purposes of this page the footprints are attributed to Baryonyx.
Fossils event participants move the shingle away to reveal two theropod
footprints. Right: A large theropod footprint
In adulthood Baryonyx was a formidable predator, standing on
two powerful rear legs and measuring up to 10m (33ft) from head to
tail. These dinosaurs featured a relatively narrow head with long jaws
equipped with an arsenal of teeth (similar to a crocodile)
ideal for predating upon fish and possibly Iguanodon too.
Baryonyx was also equipped with a large claw at the end of
each forelimb, most probably used to prevent prey from escaping.
There are usually several footprints to be found at any one time,
however for much of the year they may be buried beneath shingle and
difficult to locate without prior knowledge of the area. As always,
patience and persistence are the key to success.
As with all coastal locations, a fossil hunting trip is best timed to coincide
with a falling or low-tide. For a relatively low one-off cost we
recommend the use of Neptune Tides software, which provides
future tidal information around the UK. To download a free trial
Alternatively a free short range forecast covering the next 7 days
is available on the BBC website
What fossils might you find?
Below are a selection of some of the fossils you may encounter
during a visit to Hastings. These specimens were observed or collected during several
visits and are not representative of the volume observed during a
Left: An Iguanodon foot
cast measuring 45cm across, found among the foreshore boulders.
Right: An Iguanodon vertebra on display during a
Discovering Fossils event at Hastings, found by Gordon Elder on the foreshore.
Left: The stem impression of a horsetail (Equisetites).
Right: A close-up reveals the individual segments of the stem.
Left: A thin, crushed
piece of fossilised wood (lignite).
Right: A slice of sandstone with characteristic ripples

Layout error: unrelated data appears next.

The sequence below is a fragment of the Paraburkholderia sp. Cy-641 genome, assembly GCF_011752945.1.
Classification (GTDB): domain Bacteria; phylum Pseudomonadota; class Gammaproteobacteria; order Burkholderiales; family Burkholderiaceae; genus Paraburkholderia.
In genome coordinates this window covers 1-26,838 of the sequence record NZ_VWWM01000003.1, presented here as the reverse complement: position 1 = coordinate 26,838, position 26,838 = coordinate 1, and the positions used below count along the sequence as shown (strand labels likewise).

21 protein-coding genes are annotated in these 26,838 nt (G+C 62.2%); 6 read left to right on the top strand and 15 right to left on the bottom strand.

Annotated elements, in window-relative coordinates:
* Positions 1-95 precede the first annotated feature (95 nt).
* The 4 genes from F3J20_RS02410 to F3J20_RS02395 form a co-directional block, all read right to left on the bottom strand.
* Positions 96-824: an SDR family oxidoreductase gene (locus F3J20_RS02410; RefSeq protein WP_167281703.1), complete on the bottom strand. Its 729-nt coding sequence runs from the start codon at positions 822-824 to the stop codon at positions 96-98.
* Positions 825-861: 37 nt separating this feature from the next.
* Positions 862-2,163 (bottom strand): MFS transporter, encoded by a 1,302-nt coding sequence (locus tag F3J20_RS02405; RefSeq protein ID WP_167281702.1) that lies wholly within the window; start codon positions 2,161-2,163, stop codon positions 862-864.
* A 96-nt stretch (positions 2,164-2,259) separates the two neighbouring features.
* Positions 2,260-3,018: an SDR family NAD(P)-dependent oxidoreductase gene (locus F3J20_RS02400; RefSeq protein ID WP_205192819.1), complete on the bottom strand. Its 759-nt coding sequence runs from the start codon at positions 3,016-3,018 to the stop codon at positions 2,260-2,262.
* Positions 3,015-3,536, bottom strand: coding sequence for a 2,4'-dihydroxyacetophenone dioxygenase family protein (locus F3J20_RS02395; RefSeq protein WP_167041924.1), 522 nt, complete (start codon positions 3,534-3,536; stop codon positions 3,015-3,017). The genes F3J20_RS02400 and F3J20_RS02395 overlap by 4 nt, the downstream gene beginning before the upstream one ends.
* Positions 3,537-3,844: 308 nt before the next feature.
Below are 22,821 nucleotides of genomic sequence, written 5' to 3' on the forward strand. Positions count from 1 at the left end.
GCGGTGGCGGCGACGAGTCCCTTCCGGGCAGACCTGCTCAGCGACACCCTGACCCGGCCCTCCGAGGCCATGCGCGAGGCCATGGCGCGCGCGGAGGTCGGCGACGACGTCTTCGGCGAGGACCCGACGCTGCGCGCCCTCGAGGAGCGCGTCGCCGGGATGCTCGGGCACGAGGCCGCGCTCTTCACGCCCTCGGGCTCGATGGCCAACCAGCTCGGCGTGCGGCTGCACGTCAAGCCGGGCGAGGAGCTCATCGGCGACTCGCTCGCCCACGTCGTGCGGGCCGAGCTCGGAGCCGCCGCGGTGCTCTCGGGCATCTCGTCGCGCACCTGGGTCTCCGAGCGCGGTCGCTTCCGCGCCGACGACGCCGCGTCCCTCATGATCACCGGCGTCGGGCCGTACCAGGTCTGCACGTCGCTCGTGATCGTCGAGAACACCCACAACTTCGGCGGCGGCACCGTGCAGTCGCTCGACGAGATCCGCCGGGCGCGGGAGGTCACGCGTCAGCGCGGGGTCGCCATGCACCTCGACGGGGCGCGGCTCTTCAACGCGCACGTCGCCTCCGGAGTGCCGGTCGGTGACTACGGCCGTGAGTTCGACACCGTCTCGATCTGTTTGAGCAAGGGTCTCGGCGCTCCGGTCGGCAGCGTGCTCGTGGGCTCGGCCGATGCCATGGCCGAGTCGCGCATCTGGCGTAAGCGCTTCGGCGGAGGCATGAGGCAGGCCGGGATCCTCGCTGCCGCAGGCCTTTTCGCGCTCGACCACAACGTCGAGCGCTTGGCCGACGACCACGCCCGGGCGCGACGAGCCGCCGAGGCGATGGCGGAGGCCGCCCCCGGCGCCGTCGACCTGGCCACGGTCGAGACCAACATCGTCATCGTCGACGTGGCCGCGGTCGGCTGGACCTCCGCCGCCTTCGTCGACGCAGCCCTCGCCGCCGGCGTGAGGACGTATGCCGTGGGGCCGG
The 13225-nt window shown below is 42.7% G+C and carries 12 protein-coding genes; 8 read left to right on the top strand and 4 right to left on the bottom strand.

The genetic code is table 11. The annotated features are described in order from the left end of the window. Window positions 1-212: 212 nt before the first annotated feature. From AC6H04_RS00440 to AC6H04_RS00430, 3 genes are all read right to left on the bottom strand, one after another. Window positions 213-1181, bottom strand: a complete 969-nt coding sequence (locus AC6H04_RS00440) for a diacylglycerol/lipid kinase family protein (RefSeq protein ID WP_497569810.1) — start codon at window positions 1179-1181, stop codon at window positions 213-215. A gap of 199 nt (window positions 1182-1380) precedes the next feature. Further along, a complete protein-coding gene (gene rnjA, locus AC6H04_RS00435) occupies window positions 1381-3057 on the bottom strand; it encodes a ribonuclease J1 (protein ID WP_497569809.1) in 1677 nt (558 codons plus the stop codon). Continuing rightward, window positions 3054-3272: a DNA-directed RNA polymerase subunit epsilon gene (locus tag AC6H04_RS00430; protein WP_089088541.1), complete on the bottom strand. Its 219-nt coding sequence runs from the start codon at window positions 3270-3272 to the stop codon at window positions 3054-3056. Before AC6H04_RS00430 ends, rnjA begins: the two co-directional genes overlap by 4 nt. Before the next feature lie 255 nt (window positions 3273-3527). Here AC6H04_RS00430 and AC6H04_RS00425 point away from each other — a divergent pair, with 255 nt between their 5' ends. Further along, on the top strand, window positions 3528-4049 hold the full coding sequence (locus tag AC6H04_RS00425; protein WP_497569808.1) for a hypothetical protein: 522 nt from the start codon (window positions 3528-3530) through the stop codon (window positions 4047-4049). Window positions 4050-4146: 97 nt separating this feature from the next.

and bivalve feeding burrows/pellets.
Left: A sandstone slab
preserving the narrow water channels, known as gutters, that formed as
flood water drained away.
Right: A close-up reveals bivalves.
Left: A gutter cast
lined with a large number of bivalves (Neomiodon).
Right: A close-up.
Left: A thin slice of
sandstone with bivalve feeding burrows/pellets.
Right: A slab of sandstone packed with bivalves
Left: A concentration
of fish scales, teeth and bones.
Right: A Close-up.
Left: The scale
impressions of a large fish (Lepidotes). Right: Small fish bones and a shiny
circular black tooth belonging to
Tools & equipment
Left: Walking boots
are recommended as the terrain is rocky and slippery. Right:
A well equipped group listen to a guidance from Robert.
It's a good idea to spend some time considering the tools and
equipment you're likely to require while fossil hunting at
Hastings. Preparation in advance will help ensure your visit is
productive and safe. Below are some of the items you should consider
carrying with you. You can purchase a selection of geological tools
and equipment online from
A strong hammer will be required to split prospective rocks. The
hammer should be as heavy as can be easily managed without causing
strain to the user. For individuals with less physical strength and